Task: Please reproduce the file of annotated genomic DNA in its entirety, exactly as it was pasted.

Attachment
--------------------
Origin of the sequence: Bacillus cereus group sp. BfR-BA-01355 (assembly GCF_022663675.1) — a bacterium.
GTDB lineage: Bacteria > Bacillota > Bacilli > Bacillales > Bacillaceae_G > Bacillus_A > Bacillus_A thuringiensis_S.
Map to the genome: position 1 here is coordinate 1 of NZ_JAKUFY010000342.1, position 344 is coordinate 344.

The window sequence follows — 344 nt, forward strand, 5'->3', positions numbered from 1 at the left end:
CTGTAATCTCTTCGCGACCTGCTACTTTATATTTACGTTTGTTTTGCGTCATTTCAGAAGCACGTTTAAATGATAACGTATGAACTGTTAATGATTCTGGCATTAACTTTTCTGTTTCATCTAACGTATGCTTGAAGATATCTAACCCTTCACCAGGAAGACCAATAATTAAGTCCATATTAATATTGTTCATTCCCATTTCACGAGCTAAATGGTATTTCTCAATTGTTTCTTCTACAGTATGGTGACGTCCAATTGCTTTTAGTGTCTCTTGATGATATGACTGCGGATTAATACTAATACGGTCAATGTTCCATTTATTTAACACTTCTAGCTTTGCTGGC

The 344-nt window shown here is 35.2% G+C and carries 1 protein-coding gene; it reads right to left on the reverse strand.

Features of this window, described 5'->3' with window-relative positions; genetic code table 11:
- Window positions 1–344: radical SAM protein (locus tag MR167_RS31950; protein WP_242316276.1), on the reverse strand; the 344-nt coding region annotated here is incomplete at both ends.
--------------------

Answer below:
Origin of the sequence: Bacillus cereus group sp. BfR-BA-01355 (assembly GCF_022663675.1) — a bacterium.
GTDB lineage: Bacteria > Bacillota > Bacilli > Bacillales > Bacillaceae_G > Bacillus_A > Bacillus_A thuringiensis_S.
Map to the genome: position 1 here is coordinate 1 of NZ_JAKUFY010000342.1, position 344 is coordinate 344.

The window sequence follows — 344 nt, forward strand, 5'->3', positions numbered from 1 at the left end:
CTGTAATCTCTTCGCGACCTGCTACTTTATATTTACGTTTGTTTTGCGTCATTTCAGAAGCACGTTTAAATGATAACGTATGAACTGTTAATGATTCTGGCATTAACTTTTCTGTTTCATCTAACGTATGCTTGAAGATATCTAACCCTTCACCAGGAAGACCAATAATTAAGTCCATATTAATATTGTTCATTCCCATTTCACGAGCTAAATGGTATTTCTCAATTGTTTCTTCTACAGTATGGTGACGTCCAATTGCTTTTAGTGTCTCTTGATGATATGACTGCGGATTAATACTAATACGGTCAATGTTCCATTTATTTAACACTTCTAGCTTTGCTGGC

The 344-nt window shown here is 35.2% G+C and carries 1 protein-coding gene; it reads right to left on the reverse strand.

Features of this window, described 5'->3' with window-relative positions; genetic code table 11:
- Window positions 1–344: radical SAM protein (locus tag MR167_RS31950; protein WP_242316276.1), on the reverse strand; the 344-nt coding region annotated here is incomplete at both ends.